Contrary to this, Kuno-Palpur topped the chart, because a lot of restorative investment has already been made here for introducing the Asiatic lions, something which has hit the roadblock since 2013. This protected area is estimated to have a current capacity to sustain 27 cheetahs, which could be enhanced to over 32 individuals by amalgamating adjoining forested areas (120 km2) to the Kuno WLS and managing the surrounding 3,000 km2 forested habitat as a buffer to the sanctuary. The location can hold cheetah dispersal over 70 individuals.
Nauradehi Wildlife Sanctuary (1197 km2) in Madhya Pradesh which is part of a contiguous forested landscape of 5,500 km2 has reasonable prey densities, and the area could support 25 cheetahs. Authors of the report also recommended the designation of 750 km2 as a core area of the sanctuary and relocation of about 23 human settlements from the core with generous and adequate compensation. This would enable the site to support over 50 cheetahs as a source population, while the whole Nauradehi landscape could accommodate over 70 individuals.
SK Mandal, Principal Chief Conservator of Forests in Madhya Pradesh beamed with joy saying that it would be a matter of pride for MP for having Cheetah in the state. This is true, particularly as the Kuno WLS has already been upgraded as a viable habitat for lions’ translocation with the shifting of all the villagers from it and expansion of grassland.
Ranjitsinh allayed any apprehension with regard to lion and cheetah living together with some tigers too in the landscape. He said that this situation won’t pose any conflict among the big cats.
The WII report found Shahgarh landscape on the international border in Jaisalmer district of Rajasthan also suitable for introducing cheetahs. The area does not pose any conflict from tigers. Owing to the reason that it is fenced along the international border, authors gave advice to fence it off by constructing another 140 km long chain-link fence, so as to encompass about 4000 km2 of the habitat. Relocation of local people from 80 seasonally used human settlements was also recommended. Despite the fact that the region has less prey species diversity, the area could currently support about 15 cheetah and had the potential to sustain 40 cheetahs with further habitat management, they mentioned.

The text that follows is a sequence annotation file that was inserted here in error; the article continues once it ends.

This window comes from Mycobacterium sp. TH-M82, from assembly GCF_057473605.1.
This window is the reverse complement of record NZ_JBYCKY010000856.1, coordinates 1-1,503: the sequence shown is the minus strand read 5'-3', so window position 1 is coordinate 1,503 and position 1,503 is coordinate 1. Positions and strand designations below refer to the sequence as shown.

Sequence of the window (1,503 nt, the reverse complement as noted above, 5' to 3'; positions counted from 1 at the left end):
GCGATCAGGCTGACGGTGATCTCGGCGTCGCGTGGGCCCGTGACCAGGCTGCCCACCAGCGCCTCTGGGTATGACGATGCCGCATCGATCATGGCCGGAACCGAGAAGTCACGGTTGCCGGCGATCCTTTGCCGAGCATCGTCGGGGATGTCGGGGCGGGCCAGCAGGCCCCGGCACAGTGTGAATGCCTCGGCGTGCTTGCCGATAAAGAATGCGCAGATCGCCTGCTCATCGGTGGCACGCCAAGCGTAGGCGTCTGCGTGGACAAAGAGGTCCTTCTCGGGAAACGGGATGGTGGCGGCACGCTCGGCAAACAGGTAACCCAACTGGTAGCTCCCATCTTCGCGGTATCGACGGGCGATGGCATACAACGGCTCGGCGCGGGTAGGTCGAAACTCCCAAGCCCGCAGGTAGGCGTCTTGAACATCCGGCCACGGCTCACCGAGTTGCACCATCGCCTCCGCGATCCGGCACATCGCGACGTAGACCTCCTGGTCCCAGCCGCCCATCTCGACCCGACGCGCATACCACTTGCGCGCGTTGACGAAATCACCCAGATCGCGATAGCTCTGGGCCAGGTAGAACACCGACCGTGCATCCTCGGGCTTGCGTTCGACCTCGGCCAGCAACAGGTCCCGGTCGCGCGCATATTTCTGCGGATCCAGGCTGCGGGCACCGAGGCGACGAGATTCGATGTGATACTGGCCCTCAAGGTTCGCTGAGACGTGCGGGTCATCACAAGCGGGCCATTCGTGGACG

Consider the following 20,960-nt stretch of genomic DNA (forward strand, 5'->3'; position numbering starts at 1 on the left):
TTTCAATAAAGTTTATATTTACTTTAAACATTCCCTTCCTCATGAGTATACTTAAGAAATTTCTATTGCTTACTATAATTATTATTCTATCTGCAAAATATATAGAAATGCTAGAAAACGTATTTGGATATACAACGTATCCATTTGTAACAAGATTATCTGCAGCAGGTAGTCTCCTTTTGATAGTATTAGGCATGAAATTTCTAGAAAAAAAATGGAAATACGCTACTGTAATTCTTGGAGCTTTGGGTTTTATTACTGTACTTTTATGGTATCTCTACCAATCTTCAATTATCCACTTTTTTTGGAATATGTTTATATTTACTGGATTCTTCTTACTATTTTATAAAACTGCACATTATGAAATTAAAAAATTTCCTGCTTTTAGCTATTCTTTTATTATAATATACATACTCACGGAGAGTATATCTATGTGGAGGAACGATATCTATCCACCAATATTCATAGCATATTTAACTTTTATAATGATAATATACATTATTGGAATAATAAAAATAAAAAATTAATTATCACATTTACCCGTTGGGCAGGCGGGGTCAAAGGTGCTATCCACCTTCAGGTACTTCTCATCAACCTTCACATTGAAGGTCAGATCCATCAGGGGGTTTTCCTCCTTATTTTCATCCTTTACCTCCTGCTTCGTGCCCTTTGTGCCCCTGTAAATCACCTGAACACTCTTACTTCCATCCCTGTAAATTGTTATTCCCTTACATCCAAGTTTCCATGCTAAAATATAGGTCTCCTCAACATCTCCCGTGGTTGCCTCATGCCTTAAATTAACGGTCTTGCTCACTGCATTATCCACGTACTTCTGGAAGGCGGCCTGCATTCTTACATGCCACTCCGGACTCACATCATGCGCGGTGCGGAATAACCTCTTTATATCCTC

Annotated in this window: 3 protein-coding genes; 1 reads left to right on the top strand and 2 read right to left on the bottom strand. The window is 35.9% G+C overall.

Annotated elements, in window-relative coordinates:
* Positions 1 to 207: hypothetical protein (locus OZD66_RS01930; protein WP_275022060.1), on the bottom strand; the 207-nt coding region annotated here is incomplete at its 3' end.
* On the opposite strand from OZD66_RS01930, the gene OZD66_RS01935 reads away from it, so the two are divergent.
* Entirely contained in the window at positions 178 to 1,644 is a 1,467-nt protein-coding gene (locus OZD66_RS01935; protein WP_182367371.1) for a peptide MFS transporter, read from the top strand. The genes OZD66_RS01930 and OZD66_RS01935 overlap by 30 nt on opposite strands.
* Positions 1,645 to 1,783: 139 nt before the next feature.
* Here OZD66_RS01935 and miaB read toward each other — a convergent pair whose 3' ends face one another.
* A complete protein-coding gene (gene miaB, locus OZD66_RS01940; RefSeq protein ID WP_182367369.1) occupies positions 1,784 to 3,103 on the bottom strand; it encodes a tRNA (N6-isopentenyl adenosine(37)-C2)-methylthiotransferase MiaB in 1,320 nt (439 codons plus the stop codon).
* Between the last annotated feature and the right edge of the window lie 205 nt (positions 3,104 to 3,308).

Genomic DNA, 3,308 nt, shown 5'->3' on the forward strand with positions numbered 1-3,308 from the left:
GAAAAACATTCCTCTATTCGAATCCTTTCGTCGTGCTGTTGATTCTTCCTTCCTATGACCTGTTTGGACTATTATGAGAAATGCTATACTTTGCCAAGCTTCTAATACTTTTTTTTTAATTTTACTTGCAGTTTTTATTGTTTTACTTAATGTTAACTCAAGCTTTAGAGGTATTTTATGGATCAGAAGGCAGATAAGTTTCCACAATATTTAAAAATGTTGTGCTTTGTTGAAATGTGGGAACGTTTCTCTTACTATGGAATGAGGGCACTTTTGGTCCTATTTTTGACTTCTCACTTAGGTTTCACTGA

Arindam Tomar, former Chief Wildlife Warden of Rajasthan expressed his concern saying, “Shahgarh landscape has become vulnerable due to escalating tension between India and Pakistan as it is just situated on the international border of both the countries. The experts need to see if Cheetah can be brought here amid such volatile situation. There are issues also with regard to less prey density which also requires to be tackled.”
Ranjitsinh said, “If it requires, we will make all the efforts to make the selected habitat as the most suitable for Cheetah survival and growth of its population in India. This flagship species will play a vital role in conservation of its habitat which is grassland and scrubland eco-system which is highly neglected in the country.”
NTCA had sought permission for the introduction of the African cheetah from Namibia last year as the court is monitoring the government’s ambitious project.
Founded in 1990, in Namibia, Africa, the Cheetah Conservation Fund (CCF) is celebrating its 30th anniversary in 2020. Thus, it is the longest running and one of the most successful cheetah conservation organisations in the world. Laurie Marker, founder and Executive Director of the Fund, is also taking a keen interest in Cheetah translocation. “CCF has offered to assist the committee of conservation experts appointed by the Supreme Court of India on a pilot programme to introduce the African cheetah to the landscape of India,” she said.
Note: Seema Sharma is a Chandigarh based independent journalist who writes on environmental, social and gender issues